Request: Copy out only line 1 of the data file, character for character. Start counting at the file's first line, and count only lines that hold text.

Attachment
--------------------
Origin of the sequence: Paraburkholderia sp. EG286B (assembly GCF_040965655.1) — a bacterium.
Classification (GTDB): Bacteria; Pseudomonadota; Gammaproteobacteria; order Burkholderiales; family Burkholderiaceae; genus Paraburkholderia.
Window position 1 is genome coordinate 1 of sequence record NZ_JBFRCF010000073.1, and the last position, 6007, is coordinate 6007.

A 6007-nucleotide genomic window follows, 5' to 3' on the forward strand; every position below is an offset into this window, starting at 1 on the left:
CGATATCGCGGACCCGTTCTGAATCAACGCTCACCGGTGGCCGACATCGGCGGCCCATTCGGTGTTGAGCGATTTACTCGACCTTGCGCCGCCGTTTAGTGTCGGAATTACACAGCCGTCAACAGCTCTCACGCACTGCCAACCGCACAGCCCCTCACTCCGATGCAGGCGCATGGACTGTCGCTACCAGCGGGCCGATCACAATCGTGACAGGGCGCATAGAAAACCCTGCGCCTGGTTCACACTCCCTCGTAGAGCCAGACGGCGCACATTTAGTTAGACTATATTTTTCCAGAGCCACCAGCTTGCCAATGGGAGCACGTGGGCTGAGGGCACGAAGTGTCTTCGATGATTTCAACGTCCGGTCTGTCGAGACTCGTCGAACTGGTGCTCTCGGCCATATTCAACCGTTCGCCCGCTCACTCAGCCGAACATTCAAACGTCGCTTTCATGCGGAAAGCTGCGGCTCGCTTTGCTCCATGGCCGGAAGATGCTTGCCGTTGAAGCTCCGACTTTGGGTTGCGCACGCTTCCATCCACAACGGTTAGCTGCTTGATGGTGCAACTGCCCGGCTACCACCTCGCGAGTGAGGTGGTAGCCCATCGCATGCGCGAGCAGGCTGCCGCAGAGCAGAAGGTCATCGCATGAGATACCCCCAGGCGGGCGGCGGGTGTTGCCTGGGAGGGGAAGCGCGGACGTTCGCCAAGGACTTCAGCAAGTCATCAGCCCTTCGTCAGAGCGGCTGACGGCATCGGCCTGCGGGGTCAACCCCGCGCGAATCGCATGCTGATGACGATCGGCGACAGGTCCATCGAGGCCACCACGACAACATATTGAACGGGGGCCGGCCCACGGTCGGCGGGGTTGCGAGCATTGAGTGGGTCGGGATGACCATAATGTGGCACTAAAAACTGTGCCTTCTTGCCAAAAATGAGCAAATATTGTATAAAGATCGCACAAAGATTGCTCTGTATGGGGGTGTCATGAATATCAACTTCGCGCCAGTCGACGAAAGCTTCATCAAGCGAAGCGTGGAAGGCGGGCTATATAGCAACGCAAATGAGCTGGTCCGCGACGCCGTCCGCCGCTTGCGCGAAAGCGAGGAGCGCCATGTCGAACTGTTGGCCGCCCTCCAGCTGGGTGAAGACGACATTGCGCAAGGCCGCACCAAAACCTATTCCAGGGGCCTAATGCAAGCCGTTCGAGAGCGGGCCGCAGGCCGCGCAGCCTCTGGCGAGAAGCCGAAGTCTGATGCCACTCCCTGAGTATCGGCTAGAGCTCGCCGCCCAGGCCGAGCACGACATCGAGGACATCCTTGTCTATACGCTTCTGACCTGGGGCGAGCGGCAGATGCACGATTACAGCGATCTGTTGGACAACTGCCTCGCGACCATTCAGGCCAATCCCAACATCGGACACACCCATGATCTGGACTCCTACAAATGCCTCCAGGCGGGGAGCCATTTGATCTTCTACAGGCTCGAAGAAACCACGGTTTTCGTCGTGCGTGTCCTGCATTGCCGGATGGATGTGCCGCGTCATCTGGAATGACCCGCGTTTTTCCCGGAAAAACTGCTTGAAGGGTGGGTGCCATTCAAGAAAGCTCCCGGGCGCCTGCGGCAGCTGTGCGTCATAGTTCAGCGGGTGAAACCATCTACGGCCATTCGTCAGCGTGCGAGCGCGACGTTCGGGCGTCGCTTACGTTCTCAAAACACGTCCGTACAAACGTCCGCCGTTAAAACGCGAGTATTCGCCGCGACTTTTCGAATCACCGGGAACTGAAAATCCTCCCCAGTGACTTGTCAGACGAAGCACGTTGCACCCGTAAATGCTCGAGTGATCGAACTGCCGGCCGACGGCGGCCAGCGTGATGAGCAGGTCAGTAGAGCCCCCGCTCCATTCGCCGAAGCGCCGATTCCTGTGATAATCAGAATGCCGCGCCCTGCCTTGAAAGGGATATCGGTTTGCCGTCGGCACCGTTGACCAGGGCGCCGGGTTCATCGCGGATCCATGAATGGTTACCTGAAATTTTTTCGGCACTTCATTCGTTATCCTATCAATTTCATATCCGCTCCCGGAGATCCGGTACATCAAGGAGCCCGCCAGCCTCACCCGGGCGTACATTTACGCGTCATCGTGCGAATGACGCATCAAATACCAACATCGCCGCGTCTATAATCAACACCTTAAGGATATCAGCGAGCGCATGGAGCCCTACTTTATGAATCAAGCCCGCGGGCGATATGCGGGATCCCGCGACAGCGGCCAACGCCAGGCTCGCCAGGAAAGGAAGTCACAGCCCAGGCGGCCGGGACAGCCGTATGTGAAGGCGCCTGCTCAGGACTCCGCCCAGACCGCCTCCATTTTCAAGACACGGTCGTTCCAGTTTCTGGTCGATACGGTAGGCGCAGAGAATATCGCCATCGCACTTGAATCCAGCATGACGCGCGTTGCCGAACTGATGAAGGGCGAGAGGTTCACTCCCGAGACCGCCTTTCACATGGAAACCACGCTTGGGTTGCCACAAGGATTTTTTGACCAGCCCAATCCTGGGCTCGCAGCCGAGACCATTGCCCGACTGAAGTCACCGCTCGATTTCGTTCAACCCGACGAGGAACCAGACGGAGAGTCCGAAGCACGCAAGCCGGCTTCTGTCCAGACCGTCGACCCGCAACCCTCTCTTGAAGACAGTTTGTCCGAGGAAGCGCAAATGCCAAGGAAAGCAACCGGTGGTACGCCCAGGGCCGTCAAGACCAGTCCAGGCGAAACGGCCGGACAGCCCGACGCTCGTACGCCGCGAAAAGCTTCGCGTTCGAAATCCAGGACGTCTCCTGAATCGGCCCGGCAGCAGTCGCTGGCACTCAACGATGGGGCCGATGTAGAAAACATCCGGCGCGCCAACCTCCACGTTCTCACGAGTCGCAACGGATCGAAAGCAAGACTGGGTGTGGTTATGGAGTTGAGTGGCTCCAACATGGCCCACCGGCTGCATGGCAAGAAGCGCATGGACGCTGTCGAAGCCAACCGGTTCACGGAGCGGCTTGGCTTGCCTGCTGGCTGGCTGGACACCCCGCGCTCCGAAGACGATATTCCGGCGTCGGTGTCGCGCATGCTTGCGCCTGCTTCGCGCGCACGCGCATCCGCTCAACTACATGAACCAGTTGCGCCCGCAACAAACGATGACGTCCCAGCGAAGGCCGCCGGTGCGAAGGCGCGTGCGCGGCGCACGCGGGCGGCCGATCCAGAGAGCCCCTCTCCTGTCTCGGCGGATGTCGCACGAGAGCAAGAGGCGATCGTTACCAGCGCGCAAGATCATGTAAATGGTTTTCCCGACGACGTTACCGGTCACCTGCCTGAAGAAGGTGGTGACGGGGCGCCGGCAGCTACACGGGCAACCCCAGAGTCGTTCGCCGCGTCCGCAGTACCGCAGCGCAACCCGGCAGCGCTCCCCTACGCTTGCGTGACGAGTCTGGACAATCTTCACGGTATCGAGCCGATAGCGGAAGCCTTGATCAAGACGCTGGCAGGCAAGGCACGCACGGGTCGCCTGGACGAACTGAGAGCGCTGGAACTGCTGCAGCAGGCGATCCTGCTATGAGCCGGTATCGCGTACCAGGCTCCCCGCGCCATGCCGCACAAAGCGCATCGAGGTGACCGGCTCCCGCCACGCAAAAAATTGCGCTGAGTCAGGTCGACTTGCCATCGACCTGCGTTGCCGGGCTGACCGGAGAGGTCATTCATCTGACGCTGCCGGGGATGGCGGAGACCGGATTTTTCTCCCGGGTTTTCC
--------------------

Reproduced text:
Origin of the sequence: Paraburkholderia sp. EG286B (assembly GCF_040965655.1) — a bacterium.